The book of Nehemiah highlights the priorities the people of God should aspire to and the principles needed to fulfill that mission. Bridging the gap between devotional and technical commentaries, Nehemiah: A Pastoral and Exegetical Commentary is an easy to understand exposition of this often overlooked Old Testament narrative. With a mixture of historical data and practical applications, T. J. Betts emphasizes the relevance of Nehemiah’s message for believers today.
This commentary by my friend T. J. Betts will serve well any person who wants to understand clearly and expound faithfully the book of Nehemiah. It has a beautiful balance expositionally, theologically, and homiletically. I will be sure to consult it each and every time I study and proclaim this pivotal Old Testament book.
–Daniel L. Akin, president, Southeastern Baptist Theological Seminary
T. J. Betts is a scholar-practitioner—a student and teacher of the word who loves to proclaim that word. He is a pastor at heart, and he writes this commentary with the church in mind. Betts helps us understand some of the technical issues of the book of Nehemiah, but he doesn’t land there. Instead, he uses exposition, summaries, outlines, illustrations, applications, and reflection questions to guide us in knowing and teaching the word. This commentary is insightful, practical, challenging, and convicting. It will inform your mind while also moving your heart.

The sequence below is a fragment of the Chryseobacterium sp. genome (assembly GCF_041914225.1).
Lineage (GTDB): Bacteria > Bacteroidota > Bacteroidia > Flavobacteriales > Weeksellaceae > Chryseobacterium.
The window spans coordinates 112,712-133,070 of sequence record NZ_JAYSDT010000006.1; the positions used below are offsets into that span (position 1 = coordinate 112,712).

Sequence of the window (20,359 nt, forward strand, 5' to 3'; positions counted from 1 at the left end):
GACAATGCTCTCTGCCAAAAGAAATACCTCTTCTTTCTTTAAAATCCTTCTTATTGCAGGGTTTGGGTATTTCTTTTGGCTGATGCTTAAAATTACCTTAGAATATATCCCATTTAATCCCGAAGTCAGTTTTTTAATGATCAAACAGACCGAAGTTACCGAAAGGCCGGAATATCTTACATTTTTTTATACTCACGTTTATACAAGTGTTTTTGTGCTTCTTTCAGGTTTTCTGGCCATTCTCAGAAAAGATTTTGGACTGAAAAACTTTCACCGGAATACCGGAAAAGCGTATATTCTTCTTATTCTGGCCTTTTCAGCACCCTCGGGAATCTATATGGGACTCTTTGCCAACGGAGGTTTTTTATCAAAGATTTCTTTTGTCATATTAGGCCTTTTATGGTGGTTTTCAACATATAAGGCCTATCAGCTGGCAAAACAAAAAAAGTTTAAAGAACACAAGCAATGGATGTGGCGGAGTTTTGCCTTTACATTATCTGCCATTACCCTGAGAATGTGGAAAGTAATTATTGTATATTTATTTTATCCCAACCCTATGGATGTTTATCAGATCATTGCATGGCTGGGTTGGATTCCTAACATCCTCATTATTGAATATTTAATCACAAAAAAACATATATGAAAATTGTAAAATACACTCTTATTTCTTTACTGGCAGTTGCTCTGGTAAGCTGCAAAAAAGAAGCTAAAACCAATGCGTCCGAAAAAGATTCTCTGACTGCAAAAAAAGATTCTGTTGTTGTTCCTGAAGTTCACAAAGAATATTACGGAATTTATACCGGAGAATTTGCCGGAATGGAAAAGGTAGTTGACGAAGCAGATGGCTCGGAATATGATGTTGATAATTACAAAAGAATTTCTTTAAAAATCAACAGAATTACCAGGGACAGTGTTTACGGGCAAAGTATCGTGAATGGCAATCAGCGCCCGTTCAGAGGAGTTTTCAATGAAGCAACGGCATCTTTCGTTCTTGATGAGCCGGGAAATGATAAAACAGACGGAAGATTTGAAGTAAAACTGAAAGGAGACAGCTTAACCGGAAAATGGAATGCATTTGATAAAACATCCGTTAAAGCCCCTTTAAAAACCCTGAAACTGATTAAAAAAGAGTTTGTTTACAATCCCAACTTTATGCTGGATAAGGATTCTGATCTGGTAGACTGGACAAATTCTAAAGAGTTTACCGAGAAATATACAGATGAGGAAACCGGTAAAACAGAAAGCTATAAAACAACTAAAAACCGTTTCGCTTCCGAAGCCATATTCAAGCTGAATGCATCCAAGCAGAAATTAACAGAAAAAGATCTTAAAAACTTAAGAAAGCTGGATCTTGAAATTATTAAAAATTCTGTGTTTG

–Chuck Lawless, dean of doctoral studies and vice president of spiritual formation and ministry centers, Southeastern Baptist Theological Seminary
The beauty of T. J. Betts’s Nehemiah: A Pastoral and Exegetical Commentary is that it genuinely lives up to its name. This engaging work is astute technically but also so focused on the emotional content of the text that it connects the heart of the reader to the divine Author’s heart as well as Nehemiah’s. I found myself not just informed but stirred, particularly by the way this work moves from the ancient walls of Jerusalem to my own life in the twenty-first century.
–Hershael York, dean of the School of Theology, The Southern Baptist Theological Seminary